|Seamless compatibility with other Apple products and services||The range of size options makes choosing the right iPad more challenging|
|Access to exclusive iPad apps||As iPhones become more advanced, the iPad feels less and less necessary|
|Unrivaled user-friendliness||Very limited customization options|
Samsung Tablets: Pros and Cons
|Pros of a Samsung Tablet||Cons of a Samsung Tablet|
|Offers USB-C charging||Underwhelming processor and storage space|
|Delivers Dolby Atmos sound||Camera quality pales in comparison to the iPad|
|Perfectly suited for Android fans||Far too many options and variations for the average consumer to know the difference|
|More affordable than the iPad||Screen brightness is worse than the iPad’s|
iPad vs Samsung Tablets: 5 Must-Know Facts
- Interestingly enough, Apple developed the iPad long before the iPhone. However, the company ultimately decided to hold onto the iPad plans until after the unveiling and popularization of the iPhone.
- The tablet craze of the late 2000s and early 2010s can largely be accredited to the success of the PDA (or personal digital assistant) in the 1990s and early 2000s. These handheld devices with calendars, calculators, notes, and more can also be seen as predecessors to the smartphone.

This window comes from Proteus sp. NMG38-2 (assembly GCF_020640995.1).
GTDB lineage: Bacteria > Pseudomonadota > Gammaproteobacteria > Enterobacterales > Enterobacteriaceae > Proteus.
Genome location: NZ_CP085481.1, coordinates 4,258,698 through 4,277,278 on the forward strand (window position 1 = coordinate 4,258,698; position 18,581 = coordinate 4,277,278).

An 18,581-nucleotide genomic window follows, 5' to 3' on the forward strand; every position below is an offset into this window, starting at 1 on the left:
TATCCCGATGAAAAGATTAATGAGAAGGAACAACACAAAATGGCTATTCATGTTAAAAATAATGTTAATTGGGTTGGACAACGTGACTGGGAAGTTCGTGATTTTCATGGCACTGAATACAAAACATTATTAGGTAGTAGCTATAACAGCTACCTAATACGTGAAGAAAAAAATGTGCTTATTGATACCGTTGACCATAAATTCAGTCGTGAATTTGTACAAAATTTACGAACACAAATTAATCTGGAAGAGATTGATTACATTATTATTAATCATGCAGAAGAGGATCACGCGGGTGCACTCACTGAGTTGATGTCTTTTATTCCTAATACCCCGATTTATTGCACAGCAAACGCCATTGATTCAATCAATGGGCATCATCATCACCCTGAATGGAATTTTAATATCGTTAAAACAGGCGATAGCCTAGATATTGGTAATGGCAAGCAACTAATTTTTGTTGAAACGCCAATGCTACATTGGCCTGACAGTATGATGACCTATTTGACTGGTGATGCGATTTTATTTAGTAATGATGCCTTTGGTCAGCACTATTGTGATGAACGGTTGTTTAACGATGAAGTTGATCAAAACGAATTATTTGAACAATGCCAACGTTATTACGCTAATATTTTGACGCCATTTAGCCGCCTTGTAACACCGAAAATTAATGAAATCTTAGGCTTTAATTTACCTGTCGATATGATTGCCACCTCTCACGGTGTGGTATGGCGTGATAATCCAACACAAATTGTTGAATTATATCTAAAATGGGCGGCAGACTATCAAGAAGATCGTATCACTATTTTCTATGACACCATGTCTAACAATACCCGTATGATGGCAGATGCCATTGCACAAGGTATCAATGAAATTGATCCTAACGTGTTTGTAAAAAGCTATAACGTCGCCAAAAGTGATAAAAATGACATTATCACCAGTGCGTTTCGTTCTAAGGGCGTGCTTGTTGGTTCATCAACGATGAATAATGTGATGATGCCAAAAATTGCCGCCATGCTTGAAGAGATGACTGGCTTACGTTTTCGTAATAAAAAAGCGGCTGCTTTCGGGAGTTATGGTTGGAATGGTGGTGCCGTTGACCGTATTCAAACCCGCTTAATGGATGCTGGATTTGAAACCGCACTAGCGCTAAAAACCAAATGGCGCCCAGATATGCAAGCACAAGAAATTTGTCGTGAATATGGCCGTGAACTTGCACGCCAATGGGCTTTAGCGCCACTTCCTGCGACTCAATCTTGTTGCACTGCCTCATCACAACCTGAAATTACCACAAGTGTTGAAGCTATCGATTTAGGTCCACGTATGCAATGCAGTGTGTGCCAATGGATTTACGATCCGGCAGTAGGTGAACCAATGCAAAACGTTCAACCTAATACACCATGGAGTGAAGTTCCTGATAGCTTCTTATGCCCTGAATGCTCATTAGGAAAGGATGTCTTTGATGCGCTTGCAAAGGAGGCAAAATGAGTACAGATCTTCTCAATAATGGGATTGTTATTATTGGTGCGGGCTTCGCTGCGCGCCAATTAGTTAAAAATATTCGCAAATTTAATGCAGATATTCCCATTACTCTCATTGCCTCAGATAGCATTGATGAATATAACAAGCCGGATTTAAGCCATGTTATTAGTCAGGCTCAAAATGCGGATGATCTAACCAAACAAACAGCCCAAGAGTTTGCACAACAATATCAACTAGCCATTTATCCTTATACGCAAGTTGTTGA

- In the beginning, the goal of a tablet was to have a way to efficiently translate handwritten text to digital text. This became less important over time, but is still a staple on many tablets and tablet apps.
- It might seem like the Galaxy Tab was the first real iPad competitor, but this honor actually belongs to the Dell Streak. It arrived just two months after the iPad in June of 2010. That’s also five months before the first Galaxy Tab.
- Another aspect of the tablet industry not touched on here is the 2-in-1 laptop-tablet hybrid. These devices — such as the Surface Pro — allow users to swivel the screen around to hide the keyboard and function solely as touchscreen tablets.
iPad vs Samsung Tablets: Which One Is Best?
So, now that we’ve taken a look at the specs, the key differences, the pros and cons, and even the respective histories of the iPad vs Samsung Tablets, are we any closer to an answer as to which is truly the best? Not exactly.
Again and again, we’ve learned that many of the distinctions between each tablet brand boil down to a simple matter of preference. Are you an Apple fan? Or are you more of an Android fan? The answer to these questions will seemingly tell you which tablet is best for you. However, one is objectively superior based on specs and sales alone.
The winner? The iPad. You likely saw this one coming, but it nevertheless deserves to be reiterated. From the seamless handover from device to device to the sheer user-friendliness of the product itself, the iPad soars above the rest of the competition. In the end, it’s not even close, really.
Couple this with superior processing, better screen brightness, and a more streamlined lineup, and the answer is clear. Still, if you’ve used Android for years and find it more familiar or comfortable than Apple’s OS, then you aren’t wrong for opting for a Samsung tablet anyway. (They’re cheaper, too.)